For a wide variety of occupations, a chainsaw is an essential piece of equipment. Whether you’re a tree surgeon, a landscape gardener, or even just a keen amateur, there will always be work waiting for your handy chainsaw to tackle. But when is it time for chainsaw chain replacement?
Sadly, not all chainsaws are made equal. If you investigate different chainsaws, then you will quickly see there are options ranging across the price spectrum. From the very cheap to the extremely expensive, there are different benefits, specifications, and thoughts you have to consider when purchasing a chainsaw– and the difficulties don’t end there.
The problems of chainsaw maintenance
For the most part, your chainsaw will probably work as you expect it to, ready to jump into action any time you require its assistance. However, this will only be the case if you take the time to ensure proper maintenance.
One of the most important aspects of chainsaw maintenance is sharpening. It’s sharpening that keeps your cutting crisp, protects the machine for long-term usage, and ensures you get the right results every time. If your chainsaw isn’t performing quite as well as it did when it was new, then a sharpener is an option. Both manual chainsaw files and electric sharpeners are available, both of which can ensure that your chainsaw is working as you’d expect.
However, there is a point where a chainsaw chain loop simply can’t be sharpened any more, or your sharpening efforts aren’t making the improvements you expect. At this point, you may find it more cost-effective and simple to order a new chain.
The signs that it’s time for chainsaw chain replacement
There are a few pointers you need to be aware of when it comes to your chainsaw; below is an overview of the harbingers that suggest a new chain purchase is imminent.
#1 – Difficulty with positioning
When set against a piece of wood, a chainsaw in good shape should remain stable. If your chain is in need of replacement, however, you’ll experience a bouncing or rattling sensation. This suggests that the chain is past its best, and it’s also a safety concern, so you’re going to want to investigate a new chain as soon as possible.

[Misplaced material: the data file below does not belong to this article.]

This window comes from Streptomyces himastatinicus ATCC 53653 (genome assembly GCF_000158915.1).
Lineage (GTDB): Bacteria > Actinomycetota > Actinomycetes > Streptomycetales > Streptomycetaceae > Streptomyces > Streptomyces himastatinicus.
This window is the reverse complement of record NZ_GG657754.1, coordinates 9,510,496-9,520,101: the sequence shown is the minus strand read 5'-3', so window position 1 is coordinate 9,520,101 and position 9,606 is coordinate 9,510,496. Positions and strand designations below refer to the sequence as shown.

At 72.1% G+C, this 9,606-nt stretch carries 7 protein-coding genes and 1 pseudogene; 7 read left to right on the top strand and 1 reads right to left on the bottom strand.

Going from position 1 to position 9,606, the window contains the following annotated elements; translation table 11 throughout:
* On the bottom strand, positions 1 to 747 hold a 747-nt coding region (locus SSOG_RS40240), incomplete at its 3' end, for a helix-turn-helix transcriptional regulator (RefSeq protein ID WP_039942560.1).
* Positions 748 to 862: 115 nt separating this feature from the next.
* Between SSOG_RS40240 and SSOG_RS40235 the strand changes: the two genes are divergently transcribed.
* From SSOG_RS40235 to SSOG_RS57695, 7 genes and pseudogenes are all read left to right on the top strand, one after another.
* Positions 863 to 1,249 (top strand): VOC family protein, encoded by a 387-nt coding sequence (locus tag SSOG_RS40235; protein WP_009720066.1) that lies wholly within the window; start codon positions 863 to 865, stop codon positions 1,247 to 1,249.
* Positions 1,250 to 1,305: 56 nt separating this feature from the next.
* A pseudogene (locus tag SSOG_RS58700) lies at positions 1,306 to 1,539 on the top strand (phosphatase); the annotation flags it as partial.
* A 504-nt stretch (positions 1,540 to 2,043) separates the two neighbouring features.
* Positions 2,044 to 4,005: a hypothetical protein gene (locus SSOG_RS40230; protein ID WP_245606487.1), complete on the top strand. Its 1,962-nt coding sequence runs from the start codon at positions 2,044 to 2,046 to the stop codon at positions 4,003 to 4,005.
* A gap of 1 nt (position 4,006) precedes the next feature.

#2 – The chainsaw no longer pulls itself into the wood
One of the major benefits of chainsaws is that they are efficient workers that require a steady hand, rather than a forceful one, to operate them. If you find yourself having to manually compress the chainsaw to keep it stable, then this is a sign that the chain has lost its ability to draw itself into the wood. If this is the case, you’re being denied one of the major benefits of a chainsaw, which is that they are relatively effortless to use– so a new chain is definitely worth considering.
#3 – Smoking, even when lubrication is good and chain tension is correct
If your chainsaw is smoking when in use, and the usual causes for this issue can be discounted, such as lubrication, then suspect the health of your chain. Not only is it a safety priority to change the chain as soon as possible, it’s also a precision one – not even the most experienced chainsaw user can produce their best work with their view obscured by smoke.
It’s also worth pointing out that using a smoking chain is just one symptom of poor chainsaw maintenance and general disregard for safety. In the above image the user has no personal protective equipment (PPE) such as gloves, helmet and suitable clothing.
#4 – Crooked cuts
When a chain is reaching the end of its lifespan, the directions in which it cuts will become more jagged and crooked. If you experience this issue, it’s a sign that dull cutting teeth are preventing the chain from being able to cut a smooth, clean line. Sharpening may remedy this, but a new chain is usually the best option, especially if it has been some time since the chain was last replaced.
#5 – Missing or damaged teeth
When you sharpen your chain, take the opportunity to inspect the teeth for signs of wear and tear. Broken, damaged, or off-centre teeth are a bad sign, especially as there is no way of rectifying this problem with sharpening. When a tooth is compromised, it should be considered a potential hazard. All use of the chainsaw should cease until you have replaced the chain.
If you find missing teeth on the chain, this is not so hazardous, but it does mean that the chainsaw is nearing the end of its natural life. Chains in good working order do not lose teeth, so see missing sections as a sign a new purchase is required in the not-too-distant future.
If you recognise any of the issues above, it’s time to change the chain on your chainsaw. Thankfully, there are many great manufacturers out there who supply reliable chains that will get you back to work in no time. The likes of Rotatech are cost effective and reliable chains; do your research, invest in a new chain, and your chainsaw should be back to its best in no time.